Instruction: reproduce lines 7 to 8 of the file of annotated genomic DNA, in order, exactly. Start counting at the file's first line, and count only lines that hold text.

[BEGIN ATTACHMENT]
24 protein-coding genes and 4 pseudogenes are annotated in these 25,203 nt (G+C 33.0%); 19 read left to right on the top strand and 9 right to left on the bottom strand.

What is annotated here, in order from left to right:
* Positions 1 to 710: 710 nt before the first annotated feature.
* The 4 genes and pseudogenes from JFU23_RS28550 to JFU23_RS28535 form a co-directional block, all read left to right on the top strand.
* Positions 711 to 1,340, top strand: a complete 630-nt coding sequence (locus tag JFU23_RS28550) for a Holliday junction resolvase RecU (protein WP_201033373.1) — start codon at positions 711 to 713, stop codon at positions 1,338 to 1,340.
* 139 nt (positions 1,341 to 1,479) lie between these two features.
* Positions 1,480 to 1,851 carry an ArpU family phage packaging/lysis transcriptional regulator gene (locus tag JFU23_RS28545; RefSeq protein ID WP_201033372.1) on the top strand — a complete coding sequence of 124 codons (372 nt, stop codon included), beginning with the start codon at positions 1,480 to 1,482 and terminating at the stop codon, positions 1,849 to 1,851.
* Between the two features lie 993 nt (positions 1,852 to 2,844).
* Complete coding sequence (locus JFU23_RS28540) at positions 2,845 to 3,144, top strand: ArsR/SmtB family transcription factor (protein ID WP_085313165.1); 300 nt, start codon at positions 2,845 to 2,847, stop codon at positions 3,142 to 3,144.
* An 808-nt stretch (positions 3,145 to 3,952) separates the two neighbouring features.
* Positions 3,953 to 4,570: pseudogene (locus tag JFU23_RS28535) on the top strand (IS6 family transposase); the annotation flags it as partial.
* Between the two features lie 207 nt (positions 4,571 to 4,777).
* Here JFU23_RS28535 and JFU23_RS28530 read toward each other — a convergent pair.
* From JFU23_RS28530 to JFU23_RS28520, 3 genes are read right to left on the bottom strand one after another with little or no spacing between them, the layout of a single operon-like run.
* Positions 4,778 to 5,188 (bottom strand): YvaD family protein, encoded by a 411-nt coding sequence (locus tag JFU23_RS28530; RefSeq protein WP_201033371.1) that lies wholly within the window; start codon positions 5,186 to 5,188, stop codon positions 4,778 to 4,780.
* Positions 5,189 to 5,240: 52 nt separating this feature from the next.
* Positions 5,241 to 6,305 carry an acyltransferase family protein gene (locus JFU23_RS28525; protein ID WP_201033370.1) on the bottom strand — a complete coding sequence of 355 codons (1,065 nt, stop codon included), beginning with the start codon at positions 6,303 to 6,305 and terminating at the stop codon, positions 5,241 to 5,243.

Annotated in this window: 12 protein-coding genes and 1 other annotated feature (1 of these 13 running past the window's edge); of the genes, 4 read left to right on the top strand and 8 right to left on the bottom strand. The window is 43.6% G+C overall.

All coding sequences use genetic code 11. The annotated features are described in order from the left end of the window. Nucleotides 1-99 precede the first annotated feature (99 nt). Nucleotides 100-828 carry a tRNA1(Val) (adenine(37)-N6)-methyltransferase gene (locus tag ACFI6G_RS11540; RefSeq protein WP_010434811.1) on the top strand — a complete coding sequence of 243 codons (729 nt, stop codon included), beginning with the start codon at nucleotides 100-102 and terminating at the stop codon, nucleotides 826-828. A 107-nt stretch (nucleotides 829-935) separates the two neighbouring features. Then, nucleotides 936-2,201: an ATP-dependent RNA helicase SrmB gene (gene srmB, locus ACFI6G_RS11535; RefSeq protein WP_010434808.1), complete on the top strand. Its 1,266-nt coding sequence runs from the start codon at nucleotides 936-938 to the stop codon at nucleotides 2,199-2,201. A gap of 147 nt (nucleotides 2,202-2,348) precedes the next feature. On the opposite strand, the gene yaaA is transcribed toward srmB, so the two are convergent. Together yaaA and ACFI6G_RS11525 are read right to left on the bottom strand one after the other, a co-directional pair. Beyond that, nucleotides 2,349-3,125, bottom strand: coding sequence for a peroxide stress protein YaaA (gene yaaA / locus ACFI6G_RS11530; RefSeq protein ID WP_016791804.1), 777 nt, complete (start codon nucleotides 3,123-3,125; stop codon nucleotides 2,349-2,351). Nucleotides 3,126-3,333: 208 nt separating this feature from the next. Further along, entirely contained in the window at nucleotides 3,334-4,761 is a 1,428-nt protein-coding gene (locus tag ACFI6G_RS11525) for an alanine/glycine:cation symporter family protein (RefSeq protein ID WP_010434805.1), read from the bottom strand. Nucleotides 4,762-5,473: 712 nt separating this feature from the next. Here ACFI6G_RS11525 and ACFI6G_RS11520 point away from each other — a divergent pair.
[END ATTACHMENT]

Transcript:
* Positions 1,480 to 1,851 carry an ArpU family phage packaging/lysis transcriptional regulator gene (locus tag JFU23_RS28545; RefSeq protein ID WP_201033372.1) on the top strand — a complete coding sequence of 124 codons (372 nt, stop codon included), beginning with the start codon at positions 1,480 to 1,482 and terminating at the stop codon, positions 1,849 to 1,851.
* Between the two features lie 993 nt (positions 1,852 to 2,844).